Calculating the quantities to hold requires demand forecasts and, although many companies doubt their ability to forecast accurately, there is practical advice available in blogs on this website on improving accuracy. It also helps that forecasting at a raw material or common sub-assembly level is usually much easier and much more accurate than attempting it at a finished item level, so holding these stocks may well not be as expensive as it might initially appear.
Beyond making good delivery promises and sticking to them, companies can use ERP to deliver a better service to their customers. There are several options available to them to make themselves more appealing. Customers want their suppliers to be easy to deal with and they want the admin costs of their dealings to be minimized.
One thing to consider is that your part number for a particular item is usually not that which your customer uses so, to place an order, they either have to look up your part number in a catalog or rely on a sufficient description of the item. The first option is inefficient and the second is problematic.
The good news is that, not only do good ERP systems allow customers to order using their part numbers, which are then translated automatically into their supplier's part number, but they allow their numbers to be quoted back to them on delivery notes and invoices.
Both of those things will make their lives easier (ask your purchasing, receiving, and accounting people) and will be appreciated. A second way of reducing your customers' workload is to reduce the effort involved in transacting your invoices to them. When customers only have a few deliveries monthly, receiving a separate invoice for every delivery is not a problem.
But, when they place a lot of orders every week, processing invoices every month separately can be a real pain. Good ERP systems, though, allow consolidated invoicing; which is to say that your ERP system can raise just one multi-line invoice for multiple deliveries across multiple purchase orders over some time (typically a month).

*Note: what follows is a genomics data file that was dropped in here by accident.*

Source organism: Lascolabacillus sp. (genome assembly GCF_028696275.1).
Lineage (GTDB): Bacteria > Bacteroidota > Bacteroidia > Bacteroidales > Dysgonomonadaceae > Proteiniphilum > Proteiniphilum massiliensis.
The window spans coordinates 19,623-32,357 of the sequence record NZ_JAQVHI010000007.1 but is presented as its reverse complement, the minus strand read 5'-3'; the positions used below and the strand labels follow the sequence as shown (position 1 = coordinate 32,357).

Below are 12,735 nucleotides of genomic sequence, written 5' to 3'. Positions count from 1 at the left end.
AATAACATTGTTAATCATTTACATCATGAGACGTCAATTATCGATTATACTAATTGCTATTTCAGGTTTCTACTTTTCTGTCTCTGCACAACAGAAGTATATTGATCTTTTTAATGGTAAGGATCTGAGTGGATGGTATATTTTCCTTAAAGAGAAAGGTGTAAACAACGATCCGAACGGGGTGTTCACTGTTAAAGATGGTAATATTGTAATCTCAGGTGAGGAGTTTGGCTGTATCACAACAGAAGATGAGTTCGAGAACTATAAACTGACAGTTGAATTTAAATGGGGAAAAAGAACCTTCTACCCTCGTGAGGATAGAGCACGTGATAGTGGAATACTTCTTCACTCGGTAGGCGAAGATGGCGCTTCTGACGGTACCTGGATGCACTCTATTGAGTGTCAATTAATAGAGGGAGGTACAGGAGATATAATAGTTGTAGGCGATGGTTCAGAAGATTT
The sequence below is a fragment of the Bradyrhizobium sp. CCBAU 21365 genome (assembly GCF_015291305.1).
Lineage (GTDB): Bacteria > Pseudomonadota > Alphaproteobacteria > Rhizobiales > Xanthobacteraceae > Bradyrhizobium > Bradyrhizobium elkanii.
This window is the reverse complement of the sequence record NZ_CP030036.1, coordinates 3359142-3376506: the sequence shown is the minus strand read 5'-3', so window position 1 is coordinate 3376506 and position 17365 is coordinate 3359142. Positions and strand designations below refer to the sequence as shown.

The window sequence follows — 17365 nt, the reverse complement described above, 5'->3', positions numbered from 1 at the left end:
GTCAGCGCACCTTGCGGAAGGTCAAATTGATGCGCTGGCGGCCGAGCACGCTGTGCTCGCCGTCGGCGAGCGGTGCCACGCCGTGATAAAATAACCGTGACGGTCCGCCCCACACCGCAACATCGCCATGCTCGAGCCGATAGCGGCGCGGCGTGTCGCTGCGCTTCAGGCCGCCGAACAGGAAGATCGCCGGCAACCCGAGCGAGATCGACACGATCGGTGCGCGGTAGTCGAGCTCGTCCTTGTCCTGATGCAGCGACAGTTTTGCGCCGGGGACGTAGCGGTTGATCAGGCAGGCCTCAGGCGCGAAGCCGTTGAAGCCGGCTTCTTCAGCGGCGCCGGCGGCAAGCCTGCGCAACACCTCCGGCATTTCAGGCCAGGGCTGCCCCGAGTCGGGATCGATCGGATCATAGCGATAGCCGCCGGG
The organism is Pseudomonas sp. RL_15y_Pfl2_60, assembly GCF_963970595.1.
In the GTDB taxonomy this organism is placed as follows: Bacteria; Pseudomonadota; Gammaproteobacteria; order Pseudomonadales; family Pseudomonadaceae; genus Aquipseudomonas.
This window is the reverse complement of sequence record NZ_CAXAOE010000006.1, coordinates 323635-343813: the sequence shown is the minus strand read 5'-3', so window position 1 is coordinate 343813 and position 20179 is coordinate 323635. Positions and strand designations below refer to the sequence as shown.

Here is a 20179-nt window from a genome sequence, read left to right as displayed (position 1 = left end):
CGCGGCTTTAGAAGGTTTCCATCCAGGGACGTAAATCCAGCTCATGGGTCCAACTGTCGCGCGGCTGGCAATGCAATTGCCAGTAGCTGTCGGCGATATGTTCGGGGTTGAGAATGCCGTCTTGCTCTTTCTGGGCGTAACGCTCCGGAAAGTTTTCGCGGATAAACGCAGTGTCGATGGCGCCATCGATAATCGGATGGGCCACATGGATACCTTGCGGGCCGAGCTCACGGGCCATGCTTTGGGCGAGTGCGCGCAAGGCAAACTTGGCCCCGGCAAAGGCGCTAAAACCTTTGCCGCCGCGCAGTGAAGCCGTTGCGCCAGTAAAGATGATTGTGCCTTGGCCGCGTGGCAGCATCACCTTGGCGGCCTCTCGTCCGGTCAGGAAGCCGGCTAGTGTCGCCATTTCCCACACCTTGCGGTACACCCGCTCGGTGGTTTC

For your customers, the option of processing just one invoice a month, rather than dozens or hundreds, can be a major saving. The last thing to consider is that customers can have changing demands. Sometimes these are caused by other suppliers letting them down, threatening their plans, and suppliers who can respond to their needs quickly are likely to be favored in the future.
Tools that ERP provides to facilitate this have already been mentioned but they can usefully be restated here. Responding quickly demands that both spare materials and spare capacity are available. Holding stock at intermediate levels allows companies to react more quickly to unforecast customer demand and, by doing so, can allow them to win business when their competitors have let those customers down or when those customers have opportunities to win new and unforecast business.
Turning to the capacity aspect, ERP can help in two ways. Some companies reserve capacity to cope with urgent orders; especially from key customers. ERP usually achieves this by allowing sales forecasts to be entered, either at a product or product group level and allowing these forecasts to be automatically ignored if they don't firm up by a given date.
If the forecast doesn't firm up, existing orders can be pulled forward to take up the slack and few customers complain about their orders being delivered earlier than promised. The second option that ERP offers is Finite Capacity Scheduling (FCS), which allows new or prospective orders to be loaded to see how soon they can be made.
If the achievable date is not soon enough, FCS can also calculate how much overtime work would be required to hit an acceptable delivery date, and then it becomes a business decision whether to absorb those costs or to charge them back to the customer.
ERP can clearly help companies offer their customers a better and more responsive service and doing so not only will help to retain their business but also opens up possibilities to build upon current trading levels by taking business from competitors who cannot respond as quickly or as effectively to their needs.
ERP is not just a transaction management system but a way of gaining a business advantage.